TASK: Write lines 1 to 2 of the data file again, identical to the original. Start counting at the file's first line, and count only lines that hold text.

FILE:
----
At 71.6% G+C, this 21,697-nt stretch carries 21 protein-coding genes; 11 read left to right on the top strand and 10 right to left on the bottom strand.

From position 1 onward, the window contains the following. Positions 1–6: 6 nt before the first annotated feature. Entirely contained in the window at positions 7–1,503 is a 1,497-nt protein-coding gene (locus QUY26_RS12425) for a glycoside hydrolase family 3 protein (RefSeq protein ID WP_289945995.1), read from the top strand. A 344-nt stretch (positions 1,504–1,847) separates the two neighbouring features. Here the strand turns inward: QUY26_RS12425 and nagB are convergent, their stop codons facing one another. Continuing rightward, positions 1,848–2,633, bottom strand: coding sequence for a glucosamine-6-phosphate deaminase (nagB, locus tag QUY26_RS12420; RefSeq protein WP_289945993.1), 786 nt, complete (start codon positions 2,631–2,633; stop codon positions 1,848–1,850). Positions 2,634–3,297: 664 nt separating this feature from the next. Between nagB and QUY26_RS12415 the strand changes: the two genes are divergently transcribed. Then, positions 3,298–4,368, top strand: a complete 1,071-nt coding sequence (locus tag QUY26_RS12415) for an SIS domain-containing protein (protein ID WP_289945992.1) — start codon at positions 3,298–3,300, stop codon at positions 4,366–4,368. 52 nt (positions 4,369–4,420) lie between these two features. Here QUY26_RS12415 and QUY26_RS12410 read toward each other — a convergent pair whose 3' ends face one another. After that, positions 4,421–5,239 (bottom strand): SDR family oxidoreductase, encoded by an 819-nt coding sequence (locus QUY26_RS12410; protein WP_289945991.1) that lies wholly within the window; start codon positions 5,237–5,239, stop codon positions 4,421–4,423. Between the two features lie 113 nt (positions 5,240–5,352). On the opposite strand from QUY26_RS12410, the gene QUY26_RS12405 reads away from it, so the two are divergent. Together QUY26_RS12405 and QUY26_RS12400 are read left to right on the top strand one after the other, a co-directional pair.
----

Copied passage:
At 71.6% G+C, this 21,697-nt stretch carries 21 protein-coding genes; 11 read left to right on the top strand and 10 right to left on the bottom strand.

From position 1 onward, the window contains the following. Positions 1–6: 6 nt before the first annotated feature. Entirely contained in the window at positions 7–1,503 is a 1,497-nt protein-coding gene (locus QUY26_RS12425) for a glycoside hydrolase family 3 protein (RefSeq protein ID WP_289945995.1), read from the top strand. A 344-nt stretch (positions 1,504–1,847) separates the two neighbouring features. Here the strand turns inward: QUY26_RS12425 and nagB are convergent, their stop codons facing one another. Continuing rightward, positions 1,848–2,633, bottom strand: coding sequence for a glucosamine-6-phosphate deaminase (nagB, locus tag QUY26_RS12420; RefSeq protein WP_289945993.1), 786 nt, complete (start codon positions 2,631–2,633; stop codon positions 1,848–1,850). Positions 2,634–3,297: 664 nt separating this feature from the next. Between nagB and QUY26_RS12415 the strand changes: the two genes are divergently transcribed. Then, positions 3,298–4,368, top strand: a complete 1,071-nt coding sequence (locus tag QUY26_RS12415) for an SIS domain-containing protein (protein ID WP_289945992.1) — start codon at positions 3,298–3,300, stop codon at positions 4,366–4,368. 52 nt (positions 4,369–4,420) lie between these two features. Here QUY26_RS12415 and QUY26_RS12410 read toward each other — a convergent pair whose 3' ends face one another. After that, positions 4,421–5,239 (bottom strand): SDR family oxidoreductase, encoded by an 819-nt coding sequence (locus QUY26_RS12410; protein WP_289945991.1) that lies wholly within the window; start codon positions 5,237–5,239, stop codon positions 4,421–4,423. Between the two features lie 113 nt (positions 5,240–5,352). On the opposite strand from QUY26_RS12410, the gene QUY26_RS12405 reads away from it, so the two are divergent. Together QUY26_RS12405 and QUY26_RS12400 are read left to right on the top strand one after the other, a co-directional pair.